The hero is stubborn & cy
Overall I did enjoy this and will read more by the author. It took a while to get into. I often find novels which have been translated somewhat stilted. This is particularly true of some of the Swedish thrillers and the Zen novel. However, although there were some moments which jarred, most of the book flowed well. The plot is fairly simple, but the novel's strength lies in the wonderful descriptions and the larger than life characters. They are not caricatures and are believable. The descriptio ...more
E' un giallo, ma non troppo - il mistero centrale si riconduce piuttosto all'indovinello logico che all'intrico (non chi, ma piuttosto: come, per di piu'l'enigma risulta abbastanza assurdo). La forza del libro sta nel dipingere una citta' avvolta nel caldo infernale, invece i personaggi sono molto schematici, bianco-neri e semplicemente non troppo convincenti. Se non si sapesse che la storia e' ambientata negli anni Sessanta, sarebbe difficile dirlo, perche' il fattore del tempo non viene usato. ...more
Judith Starkston
Set in Florence in 1963 this murder mystery offers the delights and peculiarities of Italy. As the city melts in August heat, Inspector Bordelli languidly uncovers who killed a wealthy signora in her villa, all while consuming delicious food, copious alcohol and cigarettes, and pondering philosophically. The personality of Bordelli holds most of our interest—single, lonely, haunted by his experiences in WWII, professionally well-respected, and beloved by the petty criminals he’s befriended. On s ...more
Oh goody - a new Italian detective series with an idiosyncratic protagonist who has an unusual group of friends and a fairly well developed sense of irony. Inspector Bordelli is one of the few working people left in Florence in the steaming August of 1963. He's called out to the death - maybe murder, maybe not - of an elderly woman who lived alone in a crumbling villa. She has a brother and two nephews. the presumed heirs, who might have a motive for helping her to die, but it appears to be an a ...more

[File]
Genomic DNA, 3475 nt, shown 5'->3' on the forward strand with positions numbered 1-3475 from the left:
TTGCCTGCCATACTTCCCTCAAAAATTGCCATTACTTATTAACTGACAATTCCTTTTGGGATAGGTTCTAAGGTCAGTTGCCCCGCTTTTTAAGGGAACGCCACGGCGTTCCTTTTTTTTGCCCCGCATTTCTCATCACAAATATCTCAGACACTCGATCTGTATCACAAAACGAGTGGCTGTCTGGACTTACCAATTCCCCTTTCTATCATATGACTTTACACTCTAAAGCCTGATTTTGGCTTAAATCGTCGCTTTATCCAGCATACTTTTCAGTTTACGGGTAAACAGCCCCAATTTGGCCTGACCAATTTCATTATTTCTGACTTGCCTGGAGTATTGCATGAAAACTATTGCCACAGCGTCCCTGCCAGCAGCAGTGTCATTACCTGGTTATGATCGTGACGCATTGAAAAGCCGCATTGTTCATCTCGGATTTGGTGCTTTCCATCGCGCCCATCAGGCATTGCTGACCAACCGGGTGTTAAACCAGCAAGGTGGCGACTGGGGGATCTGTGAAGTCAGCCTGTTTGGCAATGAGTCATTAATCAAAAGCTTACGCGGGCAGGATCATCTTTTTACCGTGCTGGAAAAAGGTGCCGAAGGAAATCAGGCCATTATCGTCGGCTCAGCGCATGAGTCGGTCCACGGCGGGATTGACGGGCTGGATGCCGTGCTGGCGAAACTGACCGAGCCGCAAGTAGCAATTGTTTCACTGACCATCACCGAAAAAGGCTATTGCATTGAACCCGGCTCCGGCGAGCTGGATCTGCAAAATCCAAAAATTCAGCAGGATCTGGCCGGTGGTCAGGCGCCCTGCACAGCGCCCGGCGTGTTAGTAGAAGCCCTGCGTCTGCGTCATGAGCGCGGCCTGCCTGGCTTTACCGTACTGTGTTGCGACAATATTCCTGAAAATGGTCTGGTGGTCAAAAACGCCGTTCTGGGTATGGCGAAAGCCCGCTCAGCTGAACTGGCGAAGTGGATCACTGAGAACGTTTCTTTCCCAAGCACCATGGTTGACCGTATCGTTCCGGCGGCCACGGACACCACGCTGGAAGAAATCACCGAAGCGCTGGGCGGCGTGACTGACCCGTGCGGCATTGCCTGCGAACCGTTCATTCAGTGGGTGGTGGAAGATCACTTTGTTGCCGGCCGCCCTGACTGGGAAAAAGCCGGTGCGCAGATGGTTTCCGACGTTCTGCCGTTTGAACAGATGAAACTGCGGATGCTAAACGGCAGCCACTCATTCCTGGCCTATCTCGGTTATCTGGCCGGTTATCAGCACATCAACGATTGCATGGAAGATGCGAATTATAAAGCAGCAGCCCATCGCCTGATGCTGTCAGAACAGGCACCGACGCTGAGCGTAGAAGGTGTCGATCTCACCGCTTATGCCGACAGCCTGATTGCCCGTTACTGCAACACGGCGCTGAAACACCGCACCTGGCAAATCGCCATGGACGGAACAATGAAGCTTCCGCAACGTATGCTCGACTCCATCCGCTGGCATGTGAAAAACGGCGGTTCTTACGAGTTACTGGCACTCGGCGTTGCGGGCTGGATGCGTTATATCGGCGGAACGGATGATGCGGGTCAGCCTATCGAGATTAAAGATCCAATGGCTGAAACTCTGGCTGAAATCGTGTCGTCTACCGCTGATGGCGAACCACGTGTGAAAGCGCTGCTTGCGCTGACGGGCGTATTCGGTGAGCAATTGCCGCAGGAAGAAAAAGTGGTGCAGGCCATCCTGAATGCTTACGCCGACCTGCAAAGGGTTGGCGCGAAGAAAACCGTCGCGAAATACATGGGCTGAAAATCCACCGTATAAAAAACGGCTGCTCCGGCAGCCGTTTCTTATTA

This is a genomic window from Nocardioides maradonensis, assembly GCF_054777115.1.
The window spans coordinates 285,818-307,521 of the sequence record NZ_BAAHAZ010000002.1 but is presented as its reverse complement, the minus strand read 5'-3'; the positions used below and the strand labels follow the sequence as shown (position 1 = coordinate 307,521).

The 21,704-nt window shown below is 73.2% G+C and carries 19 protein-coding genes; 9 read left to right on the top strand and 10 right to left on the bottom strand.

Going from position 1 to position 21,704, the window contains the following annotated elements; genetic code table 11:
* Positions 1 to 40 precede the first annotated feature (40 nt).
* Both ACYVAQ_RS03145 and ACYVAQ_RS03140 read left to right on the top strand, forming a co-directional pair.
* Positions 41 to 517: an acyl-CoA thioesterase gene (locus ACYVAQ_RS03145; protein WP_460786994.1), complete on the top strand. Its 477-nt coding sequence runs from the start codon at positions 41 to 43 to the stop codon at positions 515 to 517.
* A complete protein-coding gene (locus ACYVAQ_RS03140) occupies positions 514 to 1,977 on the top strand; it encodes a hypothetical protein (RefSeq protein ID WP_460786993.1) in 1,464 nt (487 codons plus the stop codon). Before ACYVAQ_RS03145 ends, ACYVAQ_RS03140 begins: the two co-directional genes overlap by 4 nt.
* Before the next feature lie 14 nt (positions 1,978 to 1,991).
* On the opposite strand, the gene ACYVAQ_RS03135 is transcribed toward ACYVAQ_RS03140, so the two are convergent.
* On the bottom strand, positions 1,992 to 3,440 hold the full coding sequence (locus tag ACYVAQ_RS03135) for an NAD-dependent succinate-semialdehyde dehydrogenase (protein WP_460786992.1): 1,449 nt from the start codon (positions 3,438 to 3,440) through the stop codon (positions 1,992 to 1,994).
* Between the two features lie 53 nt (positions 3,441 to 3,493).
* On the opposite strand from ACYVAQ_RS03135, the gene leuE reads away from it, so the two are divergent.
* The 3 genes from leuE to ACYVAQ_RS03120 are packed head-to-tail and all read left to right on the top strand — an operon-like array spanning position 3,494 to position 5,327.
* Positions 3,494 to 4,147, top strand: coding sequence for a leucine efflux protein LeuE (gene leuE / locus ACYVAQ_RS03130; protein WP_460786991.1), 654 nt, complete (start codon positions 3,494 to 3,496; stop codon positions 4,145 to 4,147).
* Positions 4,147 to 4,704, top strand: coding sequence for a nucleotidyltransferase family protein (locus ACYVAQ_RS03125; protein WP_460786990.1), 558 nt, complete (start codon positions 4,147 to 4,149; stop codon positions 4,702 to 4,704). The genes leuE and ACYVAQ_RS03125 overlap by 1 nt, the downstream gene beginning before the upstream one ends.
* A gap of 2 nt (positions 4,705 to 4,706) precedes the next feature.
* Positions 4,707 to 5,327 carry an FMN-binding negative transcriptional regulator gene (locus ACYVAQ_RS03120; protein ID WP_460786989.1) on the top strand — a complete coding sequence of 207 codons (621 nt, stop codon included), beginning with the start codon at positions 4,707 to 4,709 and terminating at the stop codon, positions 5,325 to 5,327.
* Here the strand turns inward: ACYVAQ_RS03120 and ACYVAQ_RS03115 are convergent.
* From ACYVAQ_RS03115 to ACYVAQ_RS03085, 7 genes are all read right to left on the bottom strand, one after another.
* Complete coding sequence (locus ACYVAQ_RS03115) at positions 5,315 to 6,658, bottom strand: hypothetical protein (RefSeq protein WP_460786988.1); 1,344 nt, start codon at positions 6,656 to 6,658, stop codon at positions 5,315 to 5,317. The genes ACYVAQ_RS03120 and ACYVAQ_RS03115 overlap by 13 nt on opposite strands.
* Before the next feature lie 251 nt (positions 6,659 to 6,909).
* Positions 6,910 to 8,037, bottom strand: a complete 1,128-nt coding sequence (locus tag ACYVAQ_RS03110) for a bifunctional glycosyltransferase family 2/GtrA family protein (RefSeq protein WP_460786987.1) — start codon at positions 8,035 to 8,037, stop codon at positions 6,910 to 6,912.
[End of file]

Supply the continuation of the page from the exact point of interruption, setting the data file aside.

If you like reading about a group of people sitting around and telling stories, then you'll like this book. It's charming. It's also a mystery but that's almost besides the point as far as the author is concerned.

The main character, Inspector Bordelli, is a middle-aged bachelor still hoping to find the woman of his dreams. In the meantime, he collects friends like kids collect junk and he's refreshingly open-minded as to their careers and pastimes. His friends include burglars, prostitutes, mad
Convivio fiorentino

Il commissario Bordelli è il protagonista di questo adorabile giallo "vecchia maniera". Nessun desiderio di stupire da parte dell'autore, bensì volontà di raccontare, tematica centrale nel romanzo.

Ambientato in una soffocante Firenze agostana degli anni '60, Il commissario Bordelli racconta appunto uno dei casi del Commissario, un personaggio molto sopra le righe, che si rifiuta di piegarsi alla volontà ferrea delle regole, aggrappandosi a una umanità dolente e profondissima.

Commissario Bordelli is the sleepiest detective ever created. Insomnia every night, and barely able to keep his eyes open long enough to make an arrest. Sleepy and melancholy. He's about fifty, unmarried, long in search of the perfect woman, and now knowing that it's probably too late. He's easily smitten. He's disturbed by dreams of the past - a lost love and the sight and memory of his friends blown up in WwII.